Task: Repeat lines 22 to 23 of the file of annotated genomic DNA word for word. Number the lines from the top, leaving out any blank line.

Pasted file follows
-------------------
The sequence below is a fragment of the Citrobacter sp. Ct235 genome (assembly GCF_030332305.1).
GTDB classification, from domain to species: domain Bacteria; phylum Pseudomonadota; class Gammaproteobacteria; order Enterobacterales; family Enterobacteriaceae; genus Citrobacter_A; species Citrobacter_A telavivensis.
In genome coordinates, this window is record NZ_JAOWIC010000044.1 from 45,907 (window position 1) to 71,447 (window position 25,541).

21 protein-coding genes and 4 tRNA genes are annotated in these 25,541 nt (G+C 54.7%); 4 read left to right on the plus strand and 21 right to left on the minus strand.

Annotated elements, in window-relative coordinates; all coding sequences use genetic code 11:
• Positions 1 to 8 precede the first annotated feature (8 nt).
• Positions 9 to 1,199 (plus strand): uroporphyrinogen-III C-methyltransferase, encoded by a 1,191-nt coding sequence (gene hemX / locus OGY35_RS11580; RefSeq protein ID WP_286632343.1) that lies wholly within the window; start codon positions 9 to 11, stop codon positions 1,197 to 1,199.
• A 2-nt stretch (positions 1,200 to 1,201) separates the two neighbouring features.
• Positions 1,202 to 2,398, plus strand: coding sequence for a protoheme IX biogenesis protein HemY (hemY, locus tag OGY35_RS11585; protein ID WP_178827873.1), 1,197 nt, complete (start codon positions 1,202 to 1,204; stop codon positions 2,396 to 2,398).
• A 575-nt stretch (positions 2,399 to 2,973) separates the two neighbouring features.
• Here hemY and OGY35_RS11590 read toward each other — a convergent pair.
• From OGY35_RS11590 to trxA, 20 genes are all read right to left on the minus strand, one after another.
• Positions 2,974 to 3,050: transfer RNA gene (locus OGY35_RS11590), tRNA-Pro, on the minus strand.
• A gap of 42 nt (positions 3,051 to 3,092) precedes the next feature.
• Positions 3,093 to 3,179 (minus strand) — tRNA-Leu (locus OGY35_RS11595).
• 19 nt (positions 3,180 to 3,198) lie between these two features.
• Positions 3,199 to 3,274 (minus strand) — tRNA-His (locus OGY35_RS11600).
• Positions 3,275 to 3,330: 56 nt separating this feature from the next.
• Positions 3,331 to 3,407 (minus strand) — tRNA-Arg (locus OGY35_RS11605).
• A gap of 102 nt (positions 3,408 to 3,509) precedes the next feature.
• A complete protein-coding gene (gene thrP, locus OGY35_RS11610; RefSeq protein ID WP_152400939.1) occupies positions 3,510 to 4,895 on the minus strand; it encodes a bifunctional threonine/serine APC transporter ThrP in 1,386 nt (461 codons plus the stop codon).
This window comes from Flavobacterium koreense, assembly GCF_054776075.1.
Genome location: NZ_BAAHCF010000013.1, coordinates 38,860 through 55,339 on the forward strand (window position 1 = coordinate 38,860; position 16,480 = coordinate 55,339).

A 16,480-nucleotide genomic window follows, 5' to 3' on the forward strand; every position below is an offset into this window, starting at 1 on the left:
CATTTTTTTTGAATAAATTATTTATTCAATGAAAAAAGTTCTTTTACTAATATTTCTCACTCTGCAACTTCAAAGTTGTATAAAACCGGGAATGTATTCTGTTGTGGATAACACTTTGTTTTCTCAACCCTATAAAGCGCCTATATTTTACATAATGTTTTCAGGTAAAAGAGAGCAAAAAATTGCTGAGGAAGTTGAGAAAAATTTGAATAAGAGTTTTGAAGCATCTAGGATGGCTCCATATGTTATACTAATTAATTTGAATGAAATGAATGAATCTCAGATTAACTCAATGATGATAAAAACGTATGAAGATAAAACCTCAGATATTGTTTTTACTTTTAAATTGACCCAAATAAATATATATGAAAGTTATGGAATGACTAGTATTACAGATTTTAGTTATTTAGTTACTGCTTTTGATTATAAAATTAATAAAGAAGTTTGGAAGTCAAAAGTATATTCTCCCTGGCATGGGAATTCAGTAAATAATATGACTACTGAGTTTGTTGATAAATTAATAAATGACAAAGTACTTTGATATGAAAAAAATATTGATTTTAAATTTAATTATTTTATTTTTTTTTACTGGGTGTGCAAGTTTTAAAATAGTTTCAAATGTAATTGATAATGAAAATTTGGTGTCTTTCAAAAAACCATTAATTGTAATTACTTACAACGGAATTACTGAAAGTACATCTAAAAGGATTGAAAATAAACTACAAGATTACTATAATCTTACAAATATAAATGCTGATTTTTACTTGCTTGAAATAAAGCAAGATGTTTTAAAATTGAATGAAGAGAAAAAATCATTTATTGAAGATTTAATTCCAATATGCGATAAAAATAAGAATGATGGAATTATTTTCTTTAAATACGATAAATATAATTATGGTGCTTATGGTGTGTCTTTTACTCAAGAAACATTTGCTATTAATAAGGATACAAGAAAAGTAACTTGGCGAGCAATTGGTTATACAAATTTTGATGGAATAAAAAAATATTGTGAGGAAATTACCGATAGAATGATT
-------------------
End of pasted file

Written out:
This window comes from Flavobacterium koreense, assembly GCF_054776075.1.
Genome location: NZ_BAAHCF010000013.1, coordinates 38,860 through 55,339 on the forward strand (window position 1 = coordinate 38,860; position 16,480 = coordinate 55,339).